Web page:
The Volunteer Lawyers for the Arts in New York is launching the expansion of its Patent Pro Bono Program to include New Jersey and Connecticut with a kick-off event on February 10th, 2015, at Orrick Herrington & Sutcliffe LLP in New York City. The Patent Pro Bono Program will match low-income inventors in the tri-state area with volunteer patent attorneys registered to practice before the USPTO to provide patent prosecution counsel and assistance.
This is only the first of three Patent Pro Bono Programs to launch this month. On February 17th, Georgia PATENTS (Pro bono Assistance & Training for Entrepreneurs and New, Talented, Solo inventors) will have its kick-off event in Atlanta at Alston & Byrd. Georgia PATENTS is facilitated by the Georgia Lawyers for the Arts with support from the State Bar of Georgia and the Intellectual Property Sections of the State Bar of Georgia and the Atlanta Bar.
A Patent Pro Bono Program in the Midwest will follow shortly thereafter on February 19th in St Louis. Gateway VMS and the State Bar of Missouri will debut the program, with the support from Husch Blackwell and Lewis Rice Fingerish. The Missouri based program will provide patent pro bono coverage for five states, including Missouri, Arkansas, Nebraska, Kansas, and Oklahoma.
The launch of programs in New York, Georgia, and Missouri follows the success of the first Patent Pro Bono Program, a pilot program that launched in Minnesota in 2011. Since then, Minnesota’s LegalCORPS Inventor Assistance Program (IAP) has matched volunteer patent attorneys with over 60 Minnesota inventors, including 15 inventors who have been granted patents and many others with pending patent applications. From Minnesota to Georgia, and from California to Connecticut, the interest and encouragement of the USPTO have been key components to the successful establishment of these patent pro bono programs.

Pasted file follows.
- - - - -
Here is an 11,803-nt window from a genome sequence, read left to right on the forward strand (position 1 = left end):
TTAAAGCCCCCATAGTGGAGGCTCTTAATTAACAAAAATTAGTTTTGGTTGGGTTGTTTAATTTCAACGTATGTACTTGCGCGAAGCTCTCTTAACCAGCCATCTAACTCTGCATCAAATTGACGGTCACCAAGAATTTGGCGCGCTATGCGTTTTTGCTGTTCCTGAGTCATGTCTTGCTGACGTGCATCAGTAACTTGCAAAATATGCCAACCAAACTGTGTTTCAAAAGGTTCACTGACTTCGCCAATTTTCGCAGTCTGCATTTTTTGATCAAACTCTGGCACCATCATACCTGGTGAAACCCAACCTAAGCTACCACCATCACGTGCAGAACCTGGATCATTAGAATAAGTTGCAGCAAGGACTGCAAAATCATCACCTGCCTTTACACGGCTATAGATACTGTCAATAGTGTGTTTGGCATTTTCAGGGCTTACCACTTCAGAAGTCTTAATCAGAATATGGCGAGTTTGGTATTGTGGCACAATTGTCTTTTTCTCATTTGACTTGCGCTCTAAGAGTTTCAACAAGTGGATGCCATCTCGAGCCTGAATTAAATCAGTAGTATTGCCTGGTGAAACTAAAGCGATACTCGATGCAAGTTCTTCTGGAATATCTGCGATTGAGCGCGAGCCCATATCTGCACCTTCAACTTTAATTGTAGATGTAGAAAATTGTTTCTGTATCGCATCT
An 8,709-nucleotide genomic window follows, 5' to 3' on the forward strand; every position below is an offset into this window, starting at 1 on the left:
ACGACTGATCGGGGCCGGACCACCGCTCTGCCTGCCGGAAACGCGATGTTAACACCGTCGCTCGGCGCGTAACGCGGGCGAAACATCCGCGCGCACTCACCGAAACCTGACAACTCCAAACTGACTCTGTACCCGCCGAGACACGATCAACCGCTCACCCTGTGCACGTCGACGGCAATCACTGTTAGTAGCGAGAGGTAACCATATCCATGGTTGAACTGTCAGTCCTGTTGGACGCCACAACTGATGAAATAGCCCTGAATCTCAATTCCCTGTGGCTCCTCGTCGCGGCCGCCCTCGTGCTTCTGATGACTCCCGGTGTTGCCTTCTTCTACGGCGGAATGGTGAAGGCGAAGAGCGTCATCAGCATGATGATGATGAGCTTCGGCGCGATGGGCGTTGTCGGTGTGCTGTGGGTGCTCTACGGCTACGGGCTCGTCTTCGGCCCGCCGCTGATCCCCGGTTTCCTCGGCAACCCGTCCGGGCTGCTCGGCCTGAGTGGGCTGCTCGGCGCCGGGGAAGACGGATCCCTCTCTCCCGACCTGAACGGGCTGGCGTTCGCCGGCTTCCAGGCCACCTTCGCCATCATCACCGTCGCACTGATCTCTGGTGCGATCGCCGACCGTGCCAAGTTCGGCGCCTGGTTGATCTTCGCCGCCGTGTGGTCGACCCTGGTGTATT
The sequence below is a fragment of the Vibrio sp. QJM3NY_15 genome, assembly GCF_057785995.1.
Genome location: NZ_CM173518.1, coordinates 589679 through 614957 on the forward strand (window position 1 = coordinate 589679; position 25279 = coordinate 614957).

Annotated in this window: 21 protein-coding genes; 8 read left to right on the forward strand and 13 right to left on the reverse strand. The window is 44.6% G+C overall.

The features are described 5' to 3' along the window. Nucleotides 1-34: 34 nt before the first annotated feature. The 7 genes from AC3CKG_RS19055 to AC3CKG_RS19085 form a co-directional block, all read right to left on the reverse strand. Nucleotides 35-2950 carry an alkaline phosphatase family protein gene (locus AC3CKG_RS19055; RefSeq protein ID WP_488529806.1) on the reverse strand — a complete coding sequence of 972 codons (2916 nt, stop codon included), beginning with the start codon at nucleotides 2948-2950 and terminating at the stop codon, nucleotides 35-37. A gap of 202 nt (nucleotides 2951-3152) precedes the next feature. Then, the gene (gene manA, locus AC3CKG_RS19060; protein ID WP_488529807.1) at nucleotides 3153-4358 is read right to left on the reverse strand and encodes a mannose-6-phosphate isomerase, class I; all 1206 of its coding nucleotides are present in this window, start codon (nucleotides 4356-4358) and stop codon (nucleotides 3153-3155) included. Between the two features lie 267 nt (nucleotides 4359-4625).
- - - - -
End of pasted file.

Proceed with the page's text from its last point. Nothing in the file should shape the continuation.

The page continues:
“The USPTO is thrilled with the expansion of the Patent Pro Bono Program,” said Jennifer McDowell, USPTO Pro Bono Coordinator. “Local innovation supports the local economy and these programs will help ensure that inventors have access to patent counsel, which is so critical to the success of their businesses.” Currently, only five states (Florida, Alabama, Mississippi, Illinois, and Indiana) remain without Patent Pro Bono Program coverage. However, partners in those states are very close to establishing programs so that residents in all 50 states can take advantage of this tremendous opportunity.
Support from the ABA, including the Intellectual Property Law and Business Law Sections and their members, and advice from the ABA’s Standing Committee on Pro Bono and Public Service and the Center for Pro Bono, also have been critical to the establishment and success of these patent pro bono programs. The patent bar has truly heeded President Obama’s call to action on this initiative. For more information about the patent pro bono programs or to volunteer with a program in your area, please contact McDowell at Jennifer.Mcdowell@uspto.gov, or Amy Salmela, ABA Intellectual Property Law Section Pro Bono Committee Chair, at email@example.com.
Co-authors Jennifer McDowell and Amy Salmela have been closely involved in the development of the Patent Pro Bono Program, which was initiated in 2011 as a result of the Leahy-Smith America Invents Act to establish programs to provide free legal assistance to under-resourced inventors interested in securing patent protection for their inventions.